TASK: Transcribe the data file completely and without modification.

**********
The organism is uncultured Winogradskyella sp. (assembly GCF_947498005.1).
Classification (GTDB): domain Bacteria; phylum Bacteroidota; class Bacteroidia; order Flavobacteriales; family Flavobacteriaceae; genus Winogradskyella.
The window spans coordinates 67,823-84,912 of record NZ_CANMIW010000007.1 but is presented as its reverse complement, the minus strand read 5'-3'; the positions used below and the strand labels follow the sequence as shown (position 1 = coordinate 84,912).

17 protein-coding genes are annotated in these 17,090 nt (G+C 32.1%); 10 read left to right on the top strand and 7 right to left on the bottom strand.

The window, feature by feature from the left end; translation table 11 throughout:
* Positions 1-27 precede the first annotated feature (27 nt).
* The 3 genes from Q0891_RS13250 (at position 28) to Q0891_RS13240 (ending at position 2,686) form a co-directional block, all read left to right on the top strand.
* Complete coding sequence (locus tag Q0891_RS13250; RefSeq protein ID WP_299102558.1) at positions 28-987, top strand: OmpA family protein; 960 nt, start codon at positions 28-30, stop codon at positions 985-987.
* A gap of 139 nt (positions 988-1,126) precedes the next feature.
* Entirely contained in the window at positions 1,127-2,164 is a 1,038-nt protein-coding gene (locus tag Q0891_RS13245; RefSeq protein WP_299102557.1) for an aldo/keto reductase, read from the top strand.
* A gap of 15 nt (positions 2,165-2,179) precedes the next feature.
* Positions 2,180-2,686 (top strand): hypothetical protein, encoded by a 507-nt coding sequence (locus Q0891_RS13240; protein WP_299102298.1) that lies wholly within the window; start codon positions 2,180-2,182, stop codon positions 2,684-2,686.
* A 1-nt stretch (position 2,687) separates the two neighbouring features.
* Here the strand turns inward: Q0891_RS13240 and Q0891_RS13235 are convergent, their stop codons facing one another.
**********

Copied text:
The organism is uncultured Winogradskyella sp. (assembly GCF_947498005.1).
Classification (GTDB): domain Bacteria; phylum Bacteroidota; class Bacteroidia; order Flavobacteriales; family Flavobacteriaceae; genus Winogradskyella.
The window spans coordinates 67,823-84,912 of record NZ_CANMIW010000007.1 but is presented as its reverse complement, the minus strand read 5'-3'; the positions used below and the strand labels follow the sequence as shown (position 1 = coordinate 84,912).

17 protein-coding genes are annotated in these 17,090 nt (G+C 32.1%); 10 read left to right on the top strand and 7 right to left on the bottom strand.

The window, feature by feature from the left end; translation table 11 throughout:
* Positions 1-27 precede the first annotated feature (27 nt).
* The 3 genes from Q0891_RS13250 (at position 28) to Q0891_RS13240 (ending at position 2,686) form a co-directional block, all read left to right on the top strand.
* Complete coding sequence (locus tag Q0891_RS13250; RefSeq protein ID WP_299102558.1) at positions 28-987, top strand: OmpA family protein; 960 nt, start codon at positions 28-30, stop codon at positions 985-987.
* A gap of 139 nt (positions 988-1,126) precedes the next feature.
* Entirely contained in the window at positions 1,127-2,164 is a 1,038-nt protein-coding gene (locus tag Q0891_RS13245; RefSeq protein WP_299102557.1) for an aldo/keto reductase, read from the top strand.
* A gap of 15 nt (positions 2,165-2,179) precedes the next feature.
* Positions 2,180-2,686 (top strand): hypothetical protein, encoded by a 507-nt coding sequence (locus Q0891_RS13240; protein WP_299102298.1) that lies wholly within the window; start codon positions 2,180-2,182, stop codon positions 2,684-2,686.
* A 1-nt stretch (position 2,687) separates the two neighbouring features.
* Here the strand turns inward: Q0891_RS13240 and Q0891_RS13235 are convergent, their stop codons facing one another.